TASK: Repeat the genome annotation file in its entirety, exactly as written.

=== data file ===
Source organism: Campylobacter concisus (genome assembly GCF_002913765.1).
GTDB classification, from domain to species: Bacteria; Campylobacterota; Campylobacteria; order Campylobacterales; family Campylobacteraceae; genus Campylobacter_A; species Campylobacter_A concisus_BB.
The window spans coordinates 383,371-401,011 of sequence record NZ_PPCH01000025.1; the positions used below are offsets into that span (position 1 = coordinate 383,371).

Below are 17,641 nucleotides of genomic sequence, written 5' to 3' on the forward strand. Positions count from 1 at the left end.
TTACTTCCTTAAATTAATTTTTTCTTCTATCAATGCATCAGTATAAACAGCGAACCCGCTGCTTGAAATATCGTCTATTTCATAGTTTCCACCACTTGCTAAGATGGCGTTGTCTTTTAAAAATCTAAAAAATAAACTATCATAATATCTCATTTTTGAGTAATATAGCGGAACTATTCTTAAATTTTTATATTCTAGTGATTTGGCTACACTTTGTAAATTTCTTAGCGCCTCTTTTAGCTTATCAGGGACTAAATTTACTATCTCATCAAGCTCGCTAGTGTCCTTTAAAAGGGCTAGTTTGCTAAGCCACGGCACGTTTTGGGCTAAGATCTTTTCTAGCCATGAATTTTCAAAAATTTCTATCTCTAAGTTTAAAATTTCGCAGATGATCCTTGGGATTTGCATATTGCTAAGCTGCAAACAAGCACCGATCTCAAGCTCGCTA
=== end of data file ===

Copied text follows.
Source organism: Campylobacter concisus (genome assembly GCF_002913765.1).
GTDB classification, from domain to species: Bacteria; Campylobacterota; Campylobacteria; order Campylobacterales; family Campylobacteraceae; genus Campylobacter_A; species Campylobacter_A concisus_BB.
The window spans coordinates 383,371-401,011 of sequence record NZ_PPCH01000025.1; the positions used below are offsets into that span (position 1 = coordinate 383,371).

Below are 17,641 nucleotides of genomic sequence, written 5' to 3' on the forward strand. Positions count from 1 at the left end.
TTACTTCCTTAAATTAATTTTTTCTTCTATCAATGCATCAGTATAAACAGCGAACCCGCTGCTTGAAATATCGTCTATTTCATAGTTTCCACCACTTGCTAAGATGGCGTTGTCTTTTAAAAATCTAAAAAATAAACTATCATAATATCTCATTTTTGAGTAATATAGCGGAACTATTCTTAAATTTTTATATTCTAGTGATTTGGCTACACTTTGTAAATTTCTTAGCGCCTCTTTTAGCTTATCAGGGACTAAATTTACTATCTCATCAAGCTCGCTAGTGTCCTTTAAAAGGGCTAGTTTGCTAAGCCACGGCACGTTTTGGGCTAAGATCTTTTCTAGCCATGAATTTTCAAAAATTTCTATCTCTAAGTTTAAAATTTCGCAGATGATCCTTGGGATTTGCATATTGCTAAGCTGCAAACAAGCACCGATCTCAAGCTCGCTA